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Meet a Paleontologist
Alton Dooley working on a field jacket.
Alton Dooley excavating fossils in the field.
Curator of Paleontology
the Virginia Museum of Natural History
NFD Kid's Page Interview...
What is your job, and what do you study?
I'm the Curator of Paleontology at the Virginia Museum of Natural History. I study lots of different kinds of ancient organisms, from microscopic plants to whales. Most of my work involves looking at how whales and animals that lived in the Atlantic Ocean have changed over the last 50 million years, and what that can tell us about how the Earth has changed over that time.
What are you working on now?
I'm studying a site in northern Virginia called the Carmel Church Quarry, which has huge numbers of fossil whales, sharks, fish, and other ocean animals. I'm trying to finds out how many different kinds of animals were there (58 so far!), and how they all ended up in that one place. Some other projects I'm working on right now are reports of fossil ground sloths from Virginia, and studying how eastern fox squirrels have spread across North America since the last Ice Age.
Where did you go to school? What were some of your favorite classes that you took?
I went to public schools in rural Virginia. As a college student I studied geology at Carleton College in Minnesota, and did my graduate work in geology and paleontology at Louisiana State University. I always liked my science classes, and in high school I especially liked biology. In college I really enjoyed my paleontology course as well as linguistics (which helped me in paleontology be teaching me about classification).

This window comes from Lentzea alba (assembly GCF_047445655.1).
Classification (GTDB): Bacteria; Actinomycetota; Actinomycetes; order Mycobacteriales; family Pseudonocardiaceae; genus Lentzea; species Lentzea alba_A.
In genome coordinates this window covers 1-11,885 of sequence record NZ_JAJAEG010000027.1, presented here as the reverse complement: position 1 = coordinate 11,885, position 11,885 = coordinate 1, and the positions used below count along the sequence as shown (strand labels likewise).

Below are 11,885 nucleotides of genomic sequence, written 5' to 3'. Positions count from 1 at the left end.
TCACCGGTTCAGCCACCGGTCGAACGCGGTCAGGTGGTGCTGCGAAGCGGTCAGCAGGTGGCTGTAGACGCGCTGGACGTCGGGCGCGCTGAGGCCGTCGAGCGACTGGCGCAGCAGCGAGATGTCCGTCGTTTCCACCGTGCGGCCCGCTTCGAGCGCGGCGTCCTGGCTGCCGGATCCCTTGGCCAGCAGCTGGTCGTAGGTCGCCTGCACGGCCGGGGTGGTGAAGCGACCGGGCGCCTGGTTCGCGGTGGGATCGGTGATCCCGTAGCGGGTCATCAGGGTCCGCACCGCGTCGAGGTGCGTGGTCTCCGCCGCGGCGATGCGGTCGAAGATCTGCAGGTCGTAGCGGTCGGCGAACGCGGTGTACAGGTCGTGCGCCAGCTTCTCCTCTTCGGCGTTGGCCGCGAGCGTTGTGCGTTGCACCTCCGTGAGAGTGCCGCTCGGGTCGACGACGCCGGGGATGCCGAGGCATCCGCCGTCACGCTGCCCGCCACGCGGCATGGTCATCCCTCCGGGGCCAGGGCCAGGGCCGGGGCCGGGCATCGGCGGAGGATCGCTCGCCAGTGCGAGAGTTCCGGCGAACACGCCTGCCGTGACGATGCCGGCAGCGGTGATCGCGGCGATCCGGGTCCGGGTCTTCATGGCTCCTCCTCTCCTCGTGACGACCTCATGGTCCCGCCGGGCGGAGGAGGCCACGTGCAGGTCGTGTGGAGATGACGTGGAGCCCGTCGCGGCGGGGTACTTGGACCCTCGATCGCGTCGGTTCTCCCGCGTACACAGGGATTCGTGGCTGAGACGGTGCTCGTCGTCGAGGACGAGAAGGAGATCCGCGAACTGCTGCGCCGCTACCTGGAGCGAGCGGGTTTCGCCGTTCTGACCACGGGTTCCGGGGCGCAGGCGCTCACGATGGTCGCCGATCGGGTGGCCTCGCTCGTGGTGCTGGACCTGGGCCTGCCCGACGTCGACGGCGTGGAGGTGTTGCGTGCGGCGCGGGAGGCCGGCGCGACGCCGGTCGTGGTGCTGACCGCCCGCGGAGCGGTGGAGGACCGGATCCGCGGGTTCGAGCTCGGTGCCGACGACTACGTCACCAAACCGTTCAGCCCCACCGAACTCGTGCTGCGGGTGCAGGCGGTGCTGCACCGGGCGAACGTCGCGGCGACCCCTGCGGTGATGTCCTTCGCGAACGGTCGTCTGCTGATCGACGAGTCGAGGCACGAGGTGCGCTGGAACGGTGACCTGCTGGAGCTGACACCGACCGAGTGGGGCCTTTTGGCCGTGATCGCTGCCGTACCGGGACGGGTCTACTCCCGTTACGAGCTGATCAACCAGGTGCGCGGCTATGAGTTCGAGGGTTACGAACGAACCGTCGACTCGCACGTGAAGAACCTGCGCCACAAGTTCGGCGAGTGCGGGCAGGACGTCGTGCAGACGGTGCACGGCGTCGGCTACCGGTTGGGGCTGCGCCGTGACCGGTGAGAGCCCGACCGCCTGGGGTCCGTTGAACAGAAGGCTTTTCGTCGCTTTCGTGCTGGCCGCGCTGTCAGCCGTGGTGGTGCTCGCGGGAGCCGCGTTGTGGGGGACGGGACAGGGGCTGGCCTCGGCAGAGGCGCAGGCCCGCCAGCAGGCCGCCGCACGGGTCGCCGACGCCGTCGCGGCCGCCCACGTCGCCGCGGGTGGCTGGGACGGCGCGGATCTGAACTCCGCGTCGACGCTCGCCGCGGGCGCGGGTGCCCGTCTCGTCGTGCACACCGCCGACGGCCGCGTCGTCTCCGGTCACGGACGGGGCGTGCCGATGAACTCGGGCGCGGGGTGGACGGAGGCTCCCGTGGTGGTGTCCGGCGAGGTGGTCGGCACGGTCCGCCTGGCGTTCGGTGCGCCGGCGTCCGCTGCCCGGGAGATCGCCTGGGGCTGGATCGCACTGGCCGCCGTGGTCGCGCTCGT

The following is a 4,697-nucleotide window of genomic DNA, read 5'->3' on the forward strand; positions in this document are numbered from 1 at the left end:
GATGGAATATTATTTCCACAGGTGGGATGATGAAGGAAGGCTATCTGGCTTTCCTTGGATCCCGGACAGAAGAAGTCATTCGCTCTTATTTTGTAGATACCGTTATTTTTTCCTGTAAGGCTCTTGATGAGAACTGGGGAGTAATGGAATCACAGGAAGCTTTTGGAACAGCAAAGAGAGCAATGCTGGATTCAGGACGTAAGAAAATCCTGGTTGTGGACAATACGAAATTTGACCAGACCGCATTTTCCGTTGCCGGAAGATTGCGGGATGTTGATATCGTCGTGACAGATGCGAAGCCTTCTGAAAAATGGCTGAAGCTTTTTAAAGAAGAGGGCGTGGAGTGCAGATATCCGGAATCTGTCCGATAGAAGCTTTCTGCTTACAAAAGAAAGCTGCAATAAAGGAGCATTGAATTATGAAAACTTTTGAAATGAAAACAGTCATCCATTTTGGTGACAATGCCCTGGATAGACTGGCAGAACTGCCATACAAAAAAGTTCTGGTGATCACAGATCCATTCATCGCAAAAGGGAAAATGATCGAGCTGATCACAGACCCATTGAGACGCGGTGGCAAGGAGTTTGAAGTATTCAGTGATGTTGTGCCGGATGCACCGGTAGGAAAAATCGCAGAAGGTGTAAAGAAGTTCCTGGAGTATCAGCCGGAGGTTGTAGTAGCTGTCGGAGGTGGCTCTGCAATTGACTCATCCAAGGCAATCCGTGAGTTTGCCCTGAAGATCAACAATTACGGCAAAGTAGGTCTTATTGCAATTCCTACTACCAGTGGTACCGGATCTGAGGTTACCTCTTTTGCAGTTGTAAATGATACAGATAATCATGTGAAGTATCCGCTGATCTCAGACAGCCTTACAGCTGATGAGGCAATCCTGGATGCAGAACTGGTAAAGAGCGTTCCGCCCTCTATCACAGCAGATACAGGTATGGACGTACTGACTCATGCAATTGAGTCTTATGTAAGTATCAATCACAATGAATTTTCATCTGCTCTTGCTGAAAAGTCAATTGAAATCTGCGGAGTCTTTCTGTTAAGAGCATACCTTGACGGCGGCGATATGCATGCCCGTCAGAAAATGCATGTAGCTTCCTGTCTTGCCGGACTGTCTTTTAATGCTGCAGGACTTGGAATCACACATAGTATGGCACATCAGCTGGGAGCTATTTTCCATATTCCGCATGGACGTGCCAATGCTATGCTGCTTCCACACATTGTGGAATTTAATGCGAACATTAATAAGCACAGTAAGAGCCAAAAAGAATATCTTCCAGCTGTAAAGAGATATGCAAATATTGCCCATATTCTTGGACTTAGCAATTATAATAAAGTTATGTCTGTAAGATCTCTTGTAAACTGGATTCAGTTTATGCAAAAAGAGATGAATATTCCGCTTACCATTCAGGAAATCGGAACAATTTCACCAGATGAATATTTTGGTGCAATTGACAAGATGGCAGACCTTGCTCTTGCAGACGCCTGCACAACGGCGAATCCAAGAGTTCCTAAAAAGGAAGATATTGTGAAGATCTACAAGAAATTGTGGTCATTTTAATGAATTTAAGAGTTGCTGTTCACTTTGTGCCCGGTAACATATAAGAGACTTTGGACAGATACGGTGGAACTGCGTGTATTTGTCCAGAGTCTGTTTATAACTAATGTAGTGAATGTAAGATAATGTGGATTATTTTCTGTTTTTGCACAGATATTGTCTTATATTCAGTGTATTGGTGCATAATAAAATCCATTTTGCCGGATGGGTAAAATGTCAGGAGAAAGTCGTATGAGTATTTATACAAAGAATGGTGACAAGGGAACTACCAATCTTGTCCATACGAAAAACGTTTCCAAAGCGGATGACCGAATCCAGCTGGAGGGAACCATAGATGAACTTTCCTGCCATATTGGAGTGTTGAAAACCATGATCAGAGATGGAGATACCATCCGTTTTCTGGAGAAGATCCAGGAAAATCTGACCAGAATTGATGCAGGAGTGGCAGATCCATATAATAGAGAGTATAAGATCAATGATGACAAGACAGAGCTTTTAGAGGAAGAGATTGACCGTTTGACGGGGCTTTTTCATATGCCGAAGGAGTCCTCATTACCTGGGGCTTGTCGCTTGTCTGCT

Was there an experience you had that made you realize you wanted to be a paleontologist?
I've wanted to be a scientist for as long as I can remember, and was really interested in astronomy and paleontology. In my first year in college I took a geology class for the first time, and loved it. I was amazed at how my geology professors could look at a single rock or outcrop and describe the ancient events that formed the rock based on the features they could see. That's when I chose paleontology instead of astronomy (although I still follow news about astronomy discoveries).
What is your most memorable experience working with fossils?
I've had a lot of memorable experiences. In one case I had collected a dolphin jaw from a site, and wrapped the jaw and the surrounding rock in plaster to bring it back to the lab. When I cut away the plaster in the lab, I found that there was also a baby whale skull underneath the dolphin jaw that I hadn't seen in the field. It was also pretty exciting when we discovered that we could identify certain genetic diseases in fossil squirrels by shining an ultraviolet flashlight on their bones.
Do you have any advice for aspiring paleontologists?
Take as many math and science classes as you can, and read everything you can about paleontology. A lot of paleontologists put a lot of their research online, including blogs and technical papers. Work at becoming a good writer, because as a scientist you need to be able to describe your discoveries to other people. And don't forget that paleontology is found outside. Take time to observe the plants, animals, and rocks where you live.